It is ready to be eaten!  And, boy did I eat it!?!



Success!!!  This was yummy!  The granola was sweet, without being overly sugary and had a subtle vanilla flavor.  Crunchy and chock-full-o-nuts, it was not exactly the granola I am used to buying from the store, but instead fresher and somehow tasting more “natural”.  I enjoyed mine for breakfast with some ice-cold almond milk!  This will definitely be a recurring recipe in my kitchen, as it has less sugar and all unprocessed ingredients!


Week 2: Day 3 – Baked Sweet Potato Chips

24 Jul

Okay – Chips, Day 3.

Today I decided on making sweet potato chips.  The potato chips worked pretty well, aside from maintaining their crunchiness, so I figured a sweet potato might be my next best bet!  I found this recipe on Martha Stewart’s website, again.  I adapted it to make it my own, which you will see below.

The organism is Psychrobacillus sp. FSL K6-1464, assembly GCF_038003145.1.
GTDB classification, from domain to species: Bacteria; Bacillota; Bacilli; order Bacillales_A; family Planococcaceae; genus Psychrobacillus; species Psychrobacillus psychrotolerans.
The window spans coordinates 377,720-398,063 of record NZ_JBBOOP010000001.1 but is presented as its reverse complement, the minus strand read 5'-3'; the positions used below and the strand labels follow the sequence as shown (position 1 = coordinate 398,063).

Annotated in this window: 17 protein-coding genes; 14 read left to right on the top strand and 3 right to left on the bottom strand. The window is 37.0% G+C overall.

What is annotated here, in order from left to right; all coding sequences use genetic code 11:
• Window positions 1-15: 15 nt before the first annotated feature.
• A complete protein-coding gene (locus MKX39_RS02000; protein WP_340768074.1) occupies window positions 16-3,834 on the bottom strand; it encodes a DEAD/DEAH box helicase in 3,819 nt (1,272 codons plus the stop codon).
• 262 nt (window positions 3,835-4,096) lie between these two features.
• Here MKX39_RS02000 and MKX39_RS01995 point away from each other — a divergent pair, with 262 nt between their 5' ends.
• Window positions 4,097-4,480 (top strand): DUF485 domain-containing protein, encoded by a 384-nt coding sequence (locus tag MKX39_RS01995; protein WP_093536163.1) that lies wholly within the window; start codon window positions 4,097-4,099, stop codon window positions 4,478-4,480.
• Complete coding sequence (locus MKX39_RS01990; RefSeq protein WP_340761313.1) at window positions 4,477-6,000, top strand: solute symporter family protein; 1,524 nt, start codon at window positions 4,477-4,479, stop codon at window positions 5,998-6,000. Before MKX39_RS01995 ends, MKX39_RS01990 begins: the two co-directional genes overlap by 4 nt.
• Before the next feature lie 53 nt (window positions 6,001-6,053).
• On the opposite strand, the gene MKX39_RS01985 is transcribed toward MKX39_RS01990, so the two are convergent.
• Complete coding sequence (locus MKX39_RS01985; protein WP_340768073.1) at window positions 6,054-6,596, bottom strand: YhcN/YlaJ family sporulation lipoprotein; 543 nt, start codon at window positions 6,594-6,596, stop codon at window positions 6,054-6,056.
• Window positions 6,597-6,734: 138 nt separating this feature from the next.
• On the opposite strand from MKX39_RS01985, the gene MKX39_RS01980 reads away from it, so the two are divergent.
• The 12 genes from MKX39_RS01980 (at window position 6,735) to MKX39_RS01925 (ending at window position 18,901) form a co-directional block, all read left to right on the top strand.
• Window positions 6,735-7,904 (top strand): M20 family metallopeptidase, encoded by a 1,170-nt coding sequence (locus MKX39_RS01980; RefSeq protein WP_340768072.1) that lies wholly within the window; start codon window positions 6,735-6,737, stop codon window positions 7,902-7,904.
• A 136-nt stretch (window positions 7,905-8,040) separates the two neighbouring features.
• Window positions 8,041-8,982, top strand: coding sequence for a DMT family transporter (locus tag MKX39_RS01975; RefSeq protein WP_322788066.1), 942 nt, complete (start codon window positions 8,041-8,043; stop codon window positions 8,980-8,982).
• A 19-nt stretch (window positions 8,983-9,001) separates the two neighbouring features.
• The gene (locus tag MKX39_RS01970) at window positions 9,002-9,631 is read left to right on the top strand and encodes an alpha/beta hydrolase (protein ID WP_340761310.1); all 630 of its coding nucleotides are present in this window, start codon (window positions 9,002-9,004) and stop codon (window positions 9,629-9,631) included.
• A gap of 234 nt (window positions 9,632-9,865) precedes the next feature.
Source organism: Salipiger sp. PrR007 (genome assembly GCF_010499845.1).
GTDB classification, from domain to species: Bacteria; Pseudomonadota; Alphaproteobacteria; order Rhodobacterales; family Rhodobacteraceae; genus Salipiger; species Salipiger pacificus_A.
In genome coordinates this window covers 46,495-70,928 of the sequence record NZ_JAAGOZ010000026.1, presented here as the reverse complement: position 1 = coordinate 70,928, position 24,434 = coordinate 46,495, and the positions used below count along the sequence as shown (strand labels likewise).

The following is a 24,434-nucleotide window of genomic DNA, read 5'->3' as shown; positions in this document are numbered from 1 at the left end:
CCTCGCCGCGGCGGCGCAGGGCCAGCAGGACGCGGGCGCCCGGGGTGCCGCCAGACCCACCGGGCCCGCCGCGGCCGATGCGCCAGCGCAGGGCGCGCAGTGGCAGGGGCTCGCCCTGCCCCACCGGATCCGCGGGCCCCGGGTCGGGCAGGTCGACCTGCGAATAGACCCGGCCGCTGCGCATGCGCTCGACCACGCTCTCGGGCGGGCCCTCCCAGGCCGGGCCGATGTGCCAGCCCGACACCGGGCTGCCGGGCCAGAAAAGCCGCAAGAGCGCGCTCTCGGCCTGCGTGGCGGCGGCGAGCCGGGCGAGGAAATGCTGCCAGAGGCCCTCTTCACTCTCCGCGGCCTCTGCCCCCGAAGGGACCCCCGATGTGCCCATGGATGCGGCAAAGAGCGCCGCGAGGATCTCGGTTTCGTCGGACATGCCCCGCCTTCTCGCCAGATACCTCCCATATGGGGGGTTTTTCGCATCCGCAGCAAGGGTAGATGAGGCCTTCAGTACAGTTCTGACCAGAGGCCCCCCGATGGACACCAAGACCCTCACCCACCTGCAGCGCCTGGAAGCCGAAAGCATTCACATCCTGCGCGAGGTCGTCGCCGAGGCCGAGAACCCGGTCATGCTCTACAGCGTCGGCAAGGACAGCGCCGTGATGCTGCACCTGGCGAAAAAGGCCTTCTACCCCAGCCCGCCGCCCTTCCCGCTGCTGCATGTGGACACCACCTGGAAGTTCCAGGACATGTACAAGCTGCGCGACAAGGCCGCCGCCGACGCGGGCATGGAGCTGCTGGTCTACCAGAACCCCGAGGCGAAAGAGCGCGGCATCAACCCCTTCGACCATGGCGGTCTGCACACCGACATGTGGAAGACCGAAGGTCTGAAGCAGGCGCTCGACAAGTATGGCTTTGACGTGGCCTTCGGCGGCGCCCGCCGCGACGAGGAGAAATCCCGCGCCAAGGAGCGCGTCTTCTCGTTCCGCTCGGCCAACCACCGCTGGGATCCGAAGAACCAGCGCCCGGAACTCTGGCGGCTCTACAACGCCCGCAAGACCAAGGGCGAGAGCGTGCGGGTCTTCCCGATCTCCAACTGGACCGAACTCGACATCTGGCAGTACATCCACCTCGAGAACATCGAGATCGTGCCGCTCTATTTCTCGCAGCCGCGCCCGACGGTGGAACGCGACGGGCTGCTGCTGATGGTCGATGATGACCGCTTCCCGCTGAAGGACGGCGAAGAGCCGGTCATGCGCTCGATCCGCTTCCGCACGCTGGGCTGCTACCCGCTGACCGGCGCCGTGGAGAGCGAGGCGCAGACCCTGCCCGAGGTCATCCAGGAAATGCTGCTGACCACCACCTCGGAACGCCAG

• 2 medium sweet potatoes **(I only used one so that I could experiment – and not waste food!)**
  • 1 tablespoon extra-virgin olive oil
  • 1/2 teaspoon coarse salt, preferably sea salt
  • 1 lime, cut into wedges, for serving **(I did not use.)**


  • Preheat oven to 400 degrees.
  • Slice the potatoes into 1/16 inch slices.  **(I used a knife, but feel that a mandolin might work better.)**
  • Drizzle with oil, sprinkle with salt, toss, and spread in a single layer divided between 2 baking sheets.
  • Bake until centers are soft and edges are crisp – approximately 22-25 minutes.  Flip the potatoes one time during the baking process.  **(I kept my potatoes in the oven for almost 40 minutes.)**